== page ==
There’s a reason the Melvins are considered to be a prestigious group, even with their rough-and-tumble roots and inexplicably heavy sound, and that is because they set the tone early on for what metal could be. Alternative metal, the grunge movement, and even some of the ’emo scene’ took shape with the influence of this band mind – so a conversation with them is always imperative.
The Melvins have been a staple from the underground scene for over 35 years. They had a large part in inspiring the grunge era, even connecting the members of Nirvana. Their frontman, the legendary King Buzz Osborne, spoke with AQ’s Ray Romanski about dropping a quadruple acoustic album, their upcoming tour, Betty Davis and Miles Davis, and much more. All while he was gearing up for a tour with Ministry and Corrosion of Conformity, which comes to Montclair in just 10 days.
Where are you calling from?
I am in Los Angeles; we’re heading out tomorrow to Ohio for our first show with Ministry.
Are you excited for this tour?
Um… I’m hoping it works. As far as not getting canceled or someone getting sick, but that remains to be seen.
What is it like to prep for tour again?
Strange. This has been the longest I’ve been home in about 35 years. I’ve been fine during the whole thing, my wife and I spent the most time together uninterrupted. We didn’t kill each other. We realized we actually get along well together and like hanging out with each other. It’s fun. I’m not getting a divorce because of this.
A lot of people can’t say that.
That’s it. If anything, we grew closer together in that amount of time.
I think so. We celebrated 28 years of marriage [in January] and I think that’s one of my greatest accomplishments. That is 25-and-a-half years longer than most rockstar marriages. Three-and-a-half years, and then they get divorced for something like gross infidelity or totally hellacious drug or alcohol use – or their wife gets mad they don’t take the garbage out enough. You can’t live with someone for 30 years without something happening, but we like to say none of it are divorceable offenses. We also had a saying at our house for a long time: there won’t be a divorce because one of us will be dead.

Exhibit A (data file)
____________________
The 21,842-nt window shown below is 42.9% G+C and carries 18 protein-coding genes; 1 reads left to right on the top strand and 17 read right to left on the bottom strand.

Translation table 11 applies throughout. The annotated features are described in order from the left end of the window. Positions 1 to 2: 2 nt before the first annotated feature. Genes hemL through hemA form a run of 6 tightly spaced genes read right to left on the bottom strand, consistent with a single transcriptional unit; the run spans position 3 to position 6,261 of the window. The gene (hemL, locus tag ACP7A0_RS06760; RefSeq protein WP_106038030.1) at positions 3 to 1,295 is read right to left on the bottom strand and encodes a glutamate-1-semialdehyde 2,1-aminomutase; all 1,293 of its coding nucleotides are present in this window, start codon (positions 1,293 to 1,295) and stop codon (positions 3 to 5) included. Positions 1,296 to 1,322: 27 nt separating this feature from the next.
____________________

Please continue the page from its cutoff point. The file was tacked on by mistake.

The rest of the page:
That’s pretty morbid.
Keeps ‘ya honest. We’re not splitting anything. It’s winner takes all.
I want to talk about Five Legged Dog, the massive acoustic album you released in 2021. It’s a 4LP/2CD of like 40 Melvins songs, two-and-a-half hours worth of rearrangements. How did that come to fruition?
Well, we were sitting in the pandemic wondering what to do, not knowing when we’d be able to do anything at all. And so I started thinking about what kind of thing has nothing to do with us being able to tour. At the beginning of this whole pandemic, right when it happened, I was on the cusp of doing a giant acoustic tour with Trevor Dunn on standup bass. I had an album that was about to come out in March. It would’ve taken me to places like the entire U.S., the entirety of Europe, Australia, South America, and probably even South Africa. All shitcanned, so I was a very discouraged fellow at that point.
I had acoustic on the brain, so we started working on a record of Melvins songs; you know we have 30 albums or something like that and 500 songs we’ve recorded to choose from. And we had never done anything quite like that before. When we started, we decided, “Well, let’s make it a double album – no, triple album…. If we’re gonna go for three, we might as well make it four!” The four album thing, I don’t think anyone has ever done a four album retrospective of their own material. Not to my knowledge.
You even have a few covers on there, as well. Alice Cooper, the [Rolling] Stones, even Warren Zevon. My question: what criteria does a song need to have for you to decide to cover it?
Have to like it.
Is it a unanimous decision?